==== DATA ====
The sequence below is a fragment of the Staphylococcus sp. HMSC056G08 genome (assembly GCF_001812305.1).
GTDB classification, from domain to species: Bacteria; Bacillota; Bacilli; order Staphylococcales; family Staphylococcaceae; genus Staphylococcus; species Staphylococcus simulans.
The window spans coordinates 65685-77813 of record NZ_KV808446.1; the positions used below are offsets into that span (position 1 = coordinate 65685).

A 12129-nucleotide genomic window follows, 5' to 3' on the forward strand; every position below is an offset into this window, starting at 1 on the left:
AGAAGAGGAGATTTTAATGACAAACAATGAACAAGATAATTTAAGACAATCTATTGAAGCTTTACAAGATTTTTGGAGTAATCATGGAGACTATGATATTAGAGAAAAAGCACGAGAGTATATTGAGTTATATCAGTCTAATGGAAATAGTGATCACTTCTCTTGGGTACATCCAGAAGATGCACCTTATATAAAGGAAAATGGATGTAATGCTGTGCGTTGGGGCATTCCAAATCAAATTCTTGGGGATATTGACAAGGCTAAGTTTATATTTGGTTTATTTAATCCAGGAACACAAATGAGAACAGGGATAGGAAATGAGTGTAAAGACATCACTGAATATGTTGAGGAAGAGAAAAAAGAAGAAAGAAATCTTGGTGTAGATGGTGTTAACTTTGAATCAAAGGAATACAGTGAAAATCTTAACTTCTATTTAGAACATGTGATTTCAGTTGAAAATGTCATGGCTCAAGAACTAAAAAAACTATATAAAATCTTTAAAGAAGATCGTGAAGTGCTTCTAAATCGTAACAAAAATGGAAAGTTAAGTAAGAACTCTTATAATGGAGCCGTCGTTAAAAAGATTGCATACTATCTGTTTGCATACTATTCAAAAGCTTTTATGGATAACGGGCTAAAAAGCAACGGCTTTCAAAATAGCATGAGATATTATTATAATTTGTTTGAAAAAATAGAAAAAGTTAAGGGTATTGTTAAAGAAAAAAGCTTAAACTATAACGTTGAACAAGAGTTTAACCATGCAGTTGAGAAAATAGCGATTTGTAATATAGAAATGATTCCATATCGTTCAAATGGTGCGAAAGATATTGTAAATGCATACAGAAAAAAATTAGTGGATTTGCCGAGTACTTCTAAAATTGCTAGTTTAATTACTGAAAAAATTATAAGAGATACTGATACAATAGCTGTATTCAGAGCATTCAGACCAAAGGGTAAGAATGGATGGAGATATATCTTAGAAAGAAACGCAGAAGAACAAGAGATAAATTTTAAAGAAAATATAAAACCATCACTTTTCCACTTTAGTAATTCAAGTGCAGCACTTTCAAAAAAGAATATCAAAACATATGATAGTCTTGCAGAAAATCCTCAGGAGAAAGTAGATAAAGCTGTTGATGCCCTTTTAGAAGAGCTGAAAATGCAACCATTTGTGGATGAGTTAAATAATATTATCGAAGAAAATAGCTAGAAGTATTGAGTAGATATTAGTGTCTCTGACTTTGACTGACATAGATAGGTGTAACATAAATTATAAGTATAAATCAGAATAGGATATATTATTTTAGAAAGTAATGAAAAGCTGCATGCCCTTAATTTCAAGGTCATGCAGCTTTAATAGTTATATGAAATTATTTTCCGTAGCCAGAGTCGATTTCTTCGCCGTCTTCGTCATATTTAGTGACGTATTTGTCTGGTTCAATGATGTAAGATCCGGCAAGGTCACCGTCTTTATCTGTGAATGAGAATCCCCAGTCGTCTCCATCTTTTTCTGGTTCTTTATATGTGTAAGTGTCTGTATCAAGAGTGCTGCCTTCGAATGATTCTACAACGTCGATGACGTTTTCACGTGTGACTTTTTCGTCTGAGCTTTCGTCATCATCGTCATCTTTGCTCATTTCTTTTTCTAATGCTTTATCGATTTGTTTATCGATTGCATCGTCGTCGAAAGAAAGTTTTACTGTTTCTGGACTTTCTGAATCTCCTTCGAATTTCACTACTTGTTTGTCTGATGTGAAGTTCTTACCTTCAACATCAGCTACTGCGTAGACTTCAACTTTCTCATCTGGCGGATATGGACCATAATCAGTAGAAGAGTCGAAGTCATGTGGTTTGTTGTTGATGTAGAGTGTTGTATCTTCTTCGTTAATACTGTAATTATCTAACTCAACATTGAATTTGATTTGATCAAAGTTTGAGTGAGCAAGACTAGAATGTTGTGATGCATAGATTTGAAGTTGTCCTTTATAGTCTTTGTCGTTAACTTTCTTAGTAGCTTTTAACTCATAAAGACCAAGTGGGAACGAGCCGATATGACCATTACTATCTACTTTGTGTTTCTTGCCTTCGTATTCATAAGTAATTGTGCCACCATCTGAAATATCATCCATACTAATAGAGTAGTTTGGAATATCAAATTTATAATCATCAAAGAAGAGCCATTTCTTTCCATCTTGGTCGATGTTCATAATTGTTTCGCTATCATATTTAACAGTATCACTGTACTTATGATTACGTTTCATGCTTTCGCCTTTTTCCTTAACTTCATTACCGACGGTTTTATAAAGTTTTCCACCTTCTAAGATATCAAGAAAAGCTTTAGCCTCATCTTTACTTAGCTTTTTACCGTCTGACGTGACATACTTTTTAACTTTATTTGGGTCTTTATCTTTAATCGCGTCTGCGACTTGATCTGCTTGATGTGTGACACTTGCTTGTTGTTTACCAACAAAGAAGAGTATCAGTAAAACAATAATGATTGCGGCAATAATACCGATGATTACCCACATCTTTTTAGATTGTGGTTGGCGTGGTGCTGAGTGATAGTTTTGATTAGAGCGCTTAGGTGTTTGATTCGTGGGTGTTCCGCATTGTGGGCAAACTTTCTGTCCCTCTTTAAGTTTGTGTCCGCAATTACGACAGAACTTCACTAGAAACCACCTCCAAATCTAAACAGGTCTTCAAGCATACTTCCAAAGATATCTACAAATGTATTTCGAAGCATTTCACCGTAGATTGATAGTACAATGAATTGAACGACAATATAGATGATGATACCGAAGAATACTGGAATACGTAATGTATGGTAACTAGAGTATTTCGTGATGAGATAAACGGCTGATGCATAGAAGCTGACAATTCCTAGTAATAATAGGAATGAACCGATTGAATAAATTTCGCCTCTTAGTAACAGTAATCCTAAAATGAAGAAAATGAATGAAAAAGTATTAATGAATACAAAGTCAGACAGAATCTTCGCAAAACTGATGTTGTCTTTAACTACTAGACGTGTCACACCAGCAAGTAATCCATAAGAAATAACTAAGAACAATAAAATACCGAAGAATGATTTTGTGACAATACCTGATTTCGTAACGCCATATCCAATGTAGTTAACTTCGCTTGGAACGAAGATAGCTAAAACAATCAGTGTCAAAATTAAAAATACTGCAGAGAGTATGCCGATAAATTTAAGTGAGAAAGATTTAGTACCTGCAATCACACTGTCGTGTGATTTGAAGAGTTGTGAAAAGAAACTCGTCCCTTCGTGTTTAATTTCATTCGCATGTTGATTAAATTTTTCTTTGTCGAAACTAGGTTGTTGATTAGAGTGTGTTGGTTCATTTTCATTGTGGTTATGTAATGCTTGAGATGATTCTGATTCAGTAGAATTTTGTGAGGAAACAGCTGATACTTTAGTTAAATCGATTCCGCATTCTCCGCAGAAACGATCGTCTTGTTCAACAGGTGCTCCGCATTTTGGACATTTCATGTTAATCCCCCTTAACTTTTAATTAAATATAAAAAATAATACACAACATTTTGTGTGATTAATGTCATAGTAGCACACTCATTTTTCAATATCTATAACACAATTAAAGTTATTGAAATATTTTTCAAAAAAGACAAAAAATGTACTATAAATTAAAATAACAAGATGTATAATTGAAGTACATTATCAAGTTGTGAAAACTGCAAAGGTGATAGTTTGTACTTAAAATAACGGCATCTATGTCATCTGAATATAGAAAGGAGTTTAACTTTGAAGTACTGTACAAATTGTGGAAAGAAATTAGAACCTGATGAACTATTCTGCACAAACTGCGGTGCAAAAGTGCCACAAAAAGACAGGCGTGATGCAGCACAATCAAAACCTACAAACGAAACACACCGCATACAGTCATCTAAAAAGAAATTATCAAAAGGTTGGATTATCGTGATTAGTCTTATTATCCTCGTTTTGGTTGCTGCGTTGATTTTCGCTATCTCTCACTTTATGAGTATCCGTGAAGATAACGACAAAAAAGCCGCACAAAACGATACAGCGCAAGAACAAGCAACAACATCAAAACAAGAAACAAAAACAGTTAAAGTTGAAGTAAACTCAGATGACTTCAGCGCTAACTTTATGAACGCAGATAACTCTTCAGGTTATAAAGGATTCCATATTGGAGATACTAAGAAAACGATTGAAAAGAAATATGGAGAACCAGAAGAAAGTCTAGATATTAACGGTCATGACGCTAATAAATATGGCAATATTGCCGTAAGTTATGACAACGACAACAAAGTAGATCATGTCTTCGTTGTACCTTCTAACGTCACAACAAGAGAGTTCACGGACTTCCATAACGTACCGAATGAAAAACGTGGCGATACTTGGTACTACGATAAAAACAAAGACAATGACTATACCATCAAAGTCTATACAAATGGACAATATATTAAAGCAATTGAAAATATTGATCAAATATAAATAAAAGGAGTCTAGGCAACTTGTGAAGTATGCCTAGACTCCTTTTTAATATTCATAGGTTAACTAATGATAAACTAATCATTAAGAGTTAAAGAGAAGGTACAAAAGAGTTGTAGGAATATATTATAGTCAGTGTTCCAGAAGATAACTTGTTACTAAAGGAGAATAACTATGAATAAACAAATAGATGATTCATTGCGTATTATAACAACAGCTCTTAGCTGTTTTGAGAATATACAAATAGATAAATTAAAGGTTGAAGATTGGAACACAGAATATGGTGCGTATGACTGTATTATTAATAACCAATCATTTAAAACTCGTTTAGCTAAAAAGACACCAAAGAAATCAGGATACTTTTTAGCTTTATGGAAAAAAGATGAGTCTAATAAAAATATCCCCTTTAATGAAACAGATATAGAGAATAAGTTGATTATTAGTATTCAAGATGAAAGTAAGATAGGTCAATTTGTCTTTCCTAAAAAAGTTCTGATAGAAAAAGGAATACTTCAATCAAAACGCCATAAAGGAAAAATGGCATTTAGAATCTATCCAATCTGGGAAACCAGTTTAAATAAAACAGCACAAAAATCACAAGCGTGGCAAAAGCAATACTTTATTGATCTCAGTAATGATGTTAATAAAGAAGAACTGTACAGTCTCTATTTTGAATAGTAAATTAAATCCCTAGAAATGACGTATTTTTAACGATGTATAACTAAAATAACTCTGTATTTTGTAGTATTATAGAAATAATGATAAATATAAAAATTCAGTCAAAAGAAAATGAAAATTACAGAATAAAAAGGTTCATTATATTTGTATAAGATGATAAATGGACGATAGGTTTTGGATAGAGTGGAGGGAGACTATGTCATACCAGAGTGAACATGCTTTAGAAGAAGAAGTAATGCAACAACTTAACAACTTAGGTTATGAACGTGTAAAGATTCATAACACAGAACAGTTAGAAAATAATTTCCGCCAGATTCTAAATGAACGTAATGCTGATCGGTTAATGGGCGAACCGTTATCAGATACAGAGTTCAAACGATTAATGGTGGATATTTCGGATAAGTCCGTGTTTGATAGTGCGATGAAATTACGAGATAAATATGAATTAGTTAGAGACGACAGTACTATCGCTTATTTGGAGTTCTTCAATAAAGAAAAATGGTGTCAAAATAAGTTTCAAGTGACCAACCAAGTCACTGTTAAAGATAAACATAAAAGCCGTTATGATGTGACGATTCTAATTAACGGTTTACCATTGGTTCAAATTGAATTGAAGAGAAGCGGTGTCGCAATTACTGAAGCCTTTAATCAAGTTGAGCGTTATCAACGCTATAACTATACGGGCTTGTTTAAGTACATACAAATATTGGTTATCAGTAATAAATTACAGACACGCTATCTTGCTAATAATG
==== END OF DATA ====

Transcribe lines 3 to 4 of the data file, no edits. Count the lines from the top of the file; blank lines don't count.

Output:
The window spans coordinates 65685-77813 of record NZ_KV808446.1; the positions used below are offsets into that span (position 1 = coordinate 65685).

A 12129-nucleotide genomic window follows, 5' to 3' on the forward strand; every position below is an offset into this window, starting at 1 on the left: